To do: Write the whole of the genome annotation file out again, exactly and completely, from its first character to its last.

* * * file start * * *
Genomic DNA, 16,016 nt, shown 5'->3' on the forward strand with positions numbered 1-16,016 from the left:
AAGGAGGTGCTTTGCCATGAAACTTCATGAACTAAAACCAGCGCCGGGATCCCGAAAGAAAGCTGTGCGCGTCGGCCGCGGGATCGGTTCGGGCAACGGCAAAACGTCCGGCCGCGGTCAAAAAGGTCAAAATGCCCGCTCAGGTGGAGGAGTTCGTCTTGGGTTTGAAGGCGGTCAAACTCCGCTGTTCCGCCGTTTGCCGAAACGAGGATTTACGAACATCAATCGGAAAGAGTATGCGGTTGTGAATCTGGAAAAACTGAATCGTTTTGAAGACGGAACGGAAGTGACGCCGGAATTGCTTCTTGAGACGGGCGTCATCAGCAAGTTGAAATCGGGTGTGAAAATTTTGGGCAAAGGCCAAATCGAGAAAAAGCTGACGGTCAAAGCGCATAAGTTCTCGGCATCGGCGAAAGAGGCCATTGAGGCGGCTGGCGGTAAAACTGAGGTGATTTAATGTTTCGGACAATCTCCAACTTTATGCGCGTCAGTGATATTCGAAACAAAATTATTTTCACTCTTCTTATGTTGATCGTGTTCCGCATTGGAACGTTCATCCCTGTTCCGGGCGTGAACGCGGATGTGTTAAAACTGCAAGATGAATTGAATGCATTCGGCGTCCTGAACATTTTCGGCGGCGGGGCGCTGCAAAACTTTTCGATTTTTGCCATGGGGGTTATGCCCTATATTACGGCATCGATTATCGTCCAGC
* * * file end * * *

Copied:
Genomic DNA, 16,016 nt, shown 5'->3' on the forward strand with positions numbered 1-16,016 from the left:
AAGGAGGTGCTTTGCCATGAAACTTCATGAACTAAAACCAGCGCCGGGATCCCGAAAGAAAGCTGTGCGCGTCGGCCGCGGGATCGGTTCGGGCAACGGCAAAACGTCCGGCCGCGGTCAAAAAGGTCAAAATGCCCGCTCAGGTGGAGGAGTTCGTCTTGGGTTTGAAGGCGGTCAAACTCCGCTGTTCCGCCGTTTGCCGAAACGAGGATTTACGAACATCAATCGGAAAGAGTATGCGGTTGTGAATCTGGAAAAACTGAATCGTTTTGAAGACGGAACGGAAGTGACGCCGGAATTGCTTCTTGAGACGGGCGTCATCAGCAAGTTGAAATCGGGTGTGAAAATTTTGGGCAAAGGCCAAATCGAGAAAAAGCTGACGGTCAAAGCGCATAAGTTCTCGGCATCGGCGAAAGAGGCCATTGAGGCGGCTGGCGGTAAAACTGAGGTGATTTAATGTTTCGGACAATCTCCAACTTTATGCGCGTCAGTGATATTCGAAACAAAATTATTTTCACTCTTCTTATGTTGATCGTGTTCCGCATTGGAACGTTCATCCCTGTTCCGGGCGTGAACGCGGATGTGTTAAAACTGCAAGATGAATTGAATGCATTCGGCGTCCTGAACATTTTCGGCGGCGGGGCGCTGCAAAACTTTTCGATTTTTGCCATGGGGGTTATGCCCTATATTACGGCATCGATTATCGTCCAGC